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Understanding the Language Used by Clinicians in Describing Patients with PTSD
Tuepker A, Zickmund S, Nikolajski C, Post L, Hahm B, Butler J, Weir C, Hickam DH. Understanding the Language Used by Clinicians in Describing Patients with PTSD. Poster session presented at: VA HSR&D / QUERI National Meeting; 2012 Jul 16; National Harbor, MD.
The VA's electronic medical record (EMR) is a potentially valuable source of research data, but its capacity to capture accurate information depends on the practices of its users. The purpose of this research, conducted as part of the Consortium for Health Informatics Research (CHIR), was to understand the thought processes that guide clinicians' word and topic choices when writing EMR notes for their patients with post-traumatic stress disorder (PTSD).
We conducted semi-structured interviews with 28 VA psychiatrists, psychologists, and social workers at five geographically dispersed VA facilities. Respondents reviewed 1-2 of their own progress notes for patients with PTSD. The interview probed about the actual language used to indicate changes in patient status (such as symptoms), as well as thematic questions about what information was considered important or difficult to include. The interviews were transcribed and coded by two qualitative researchers using a combination of directed and inductive techniques, with a subset of interviews double-coded to enhance reliability.
Clinicians generally considered change in patient status, including the effects of treatment, as the most important information in the note. The language used to record change in status was influenced by provider type, by treatment pursued, and by VA facility or program practices. Symptoms and behaviors of interest to clinicians included, but went well beyond the DSM criteria for PTSD diagnosis. Much of the language that clinicians identified as most important related to functional status or engagement with the treatment itself. Clinicians often chose to describe status changes in non-medical language or the patients' own words. Discussion of sensitive topics (non-combat trauma, sexual orientation) was frequently consciously omitted from the note.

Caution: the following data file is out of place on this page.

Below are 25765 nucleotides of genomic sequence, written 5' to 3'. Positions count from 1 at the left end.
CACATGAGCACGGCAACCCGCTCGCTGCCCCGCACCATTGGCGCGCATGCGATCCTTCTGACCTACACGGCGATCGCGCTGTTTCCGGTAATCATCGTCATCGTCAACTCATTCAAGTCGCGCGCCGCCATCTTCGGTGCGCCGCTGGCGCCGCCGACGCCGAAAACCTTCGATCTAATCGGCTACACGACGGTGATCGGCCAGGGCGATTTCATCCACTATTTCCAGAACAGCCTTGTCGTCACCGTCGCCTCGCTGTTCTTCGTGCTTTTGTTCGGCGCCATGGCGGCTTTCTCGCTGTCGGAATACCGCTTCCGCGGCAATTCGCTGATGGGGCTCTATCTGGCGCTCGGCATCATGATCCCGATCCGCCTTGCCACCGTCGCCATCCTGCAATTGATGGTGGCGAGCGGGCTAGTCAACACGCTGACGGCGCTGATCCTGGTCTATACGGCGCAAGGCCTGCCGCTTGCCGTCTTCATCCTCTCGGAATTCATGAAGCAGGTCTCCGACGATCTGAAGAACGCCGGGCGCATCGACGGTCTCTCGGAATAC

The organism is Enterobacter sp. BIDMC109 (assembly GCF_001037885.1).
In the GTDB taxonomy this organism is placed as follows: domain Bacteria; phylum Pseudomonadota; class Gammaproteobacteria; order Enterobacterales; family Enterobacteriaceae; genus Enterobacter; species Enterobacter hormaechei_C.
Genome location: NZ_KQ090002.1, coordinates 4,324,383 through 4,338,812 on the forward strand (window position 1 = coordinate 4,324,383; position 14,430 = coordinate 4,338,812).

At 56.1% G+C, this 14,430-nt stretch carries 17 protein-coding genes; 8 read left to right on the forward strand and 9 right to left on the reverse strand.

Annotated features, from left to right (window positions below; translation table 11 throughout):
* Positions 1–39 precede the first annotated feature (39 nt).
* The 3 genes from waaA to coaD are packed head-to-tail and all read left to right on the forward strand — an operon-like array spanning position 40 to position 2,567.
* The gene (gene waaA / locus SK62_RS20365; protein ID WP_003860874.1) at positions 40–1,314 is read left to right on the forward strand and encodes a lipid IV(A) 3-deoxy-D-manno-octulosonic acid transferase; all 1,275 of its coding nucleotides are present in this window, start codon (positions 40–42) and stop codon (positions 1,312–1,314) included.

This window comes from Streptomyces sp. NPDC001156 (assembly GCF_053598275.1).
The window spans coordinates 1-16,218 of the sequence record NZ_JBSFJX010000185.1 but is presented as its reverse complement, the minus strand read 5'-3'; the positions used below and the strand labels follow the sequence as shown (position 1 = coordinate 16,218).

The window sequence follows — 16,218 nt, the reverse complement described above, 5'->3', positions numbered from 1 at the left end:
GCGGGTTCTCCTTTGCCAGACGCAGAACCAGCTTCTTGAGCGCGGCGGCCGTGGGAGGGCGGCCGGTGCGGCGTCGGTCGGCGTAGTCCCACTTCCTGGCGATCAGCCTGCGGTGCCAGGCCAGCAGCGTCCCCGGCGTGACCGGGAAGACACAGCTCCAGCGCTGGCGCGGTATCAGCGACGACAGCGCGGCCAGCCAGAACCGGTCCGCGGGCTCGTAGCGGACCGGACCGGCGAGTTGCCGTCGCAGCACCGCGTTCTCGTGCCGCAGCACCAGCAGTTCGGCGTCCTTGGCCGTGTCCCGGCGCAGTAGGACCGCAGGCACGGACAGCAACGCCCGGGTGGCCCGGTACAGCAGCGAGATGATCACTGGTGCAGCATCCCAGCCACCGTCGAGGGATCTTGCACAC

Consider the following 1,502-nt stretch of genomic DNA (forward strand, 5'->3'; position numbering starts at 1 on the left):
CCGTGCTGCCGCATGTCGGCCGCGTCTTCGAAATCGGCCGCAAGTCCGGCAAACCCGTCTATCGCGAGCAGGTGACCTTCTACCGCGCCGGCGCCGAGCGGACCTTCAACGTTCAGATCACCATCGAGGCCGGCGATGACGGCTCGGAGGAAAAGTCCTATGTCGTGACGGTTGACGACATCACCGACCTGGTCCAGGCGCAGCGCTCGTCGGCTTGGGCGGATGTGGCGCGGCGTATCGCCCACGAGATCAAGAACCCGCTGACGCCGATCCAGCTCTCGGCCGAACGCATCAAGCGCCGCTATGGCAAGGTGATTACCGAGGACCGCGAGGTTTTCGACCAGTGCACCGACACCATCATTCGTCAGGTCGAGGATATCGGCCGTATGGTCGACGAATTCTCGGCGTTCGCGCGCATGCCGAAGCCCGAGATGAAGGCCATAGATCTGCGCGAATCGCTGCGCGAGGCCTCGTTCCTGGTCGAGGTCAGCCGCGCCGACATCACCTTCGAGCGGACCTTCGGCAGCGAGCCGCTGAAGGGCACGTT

Clinicians stressed the importance of capturing clinically relevant changes in status. These changes are frequently described using language drawn from the patients' unique statements and circumstances. Providers also were cautious when dealing with sensitive topics, leading to a systematic absence of data that PTSD researchers may seek in the EMR.
Extracting data from the EMR about PTSD symptoms, status change, and treatment effectiveness will require methods that capture the diverse approaches used by clinicians for recording this information.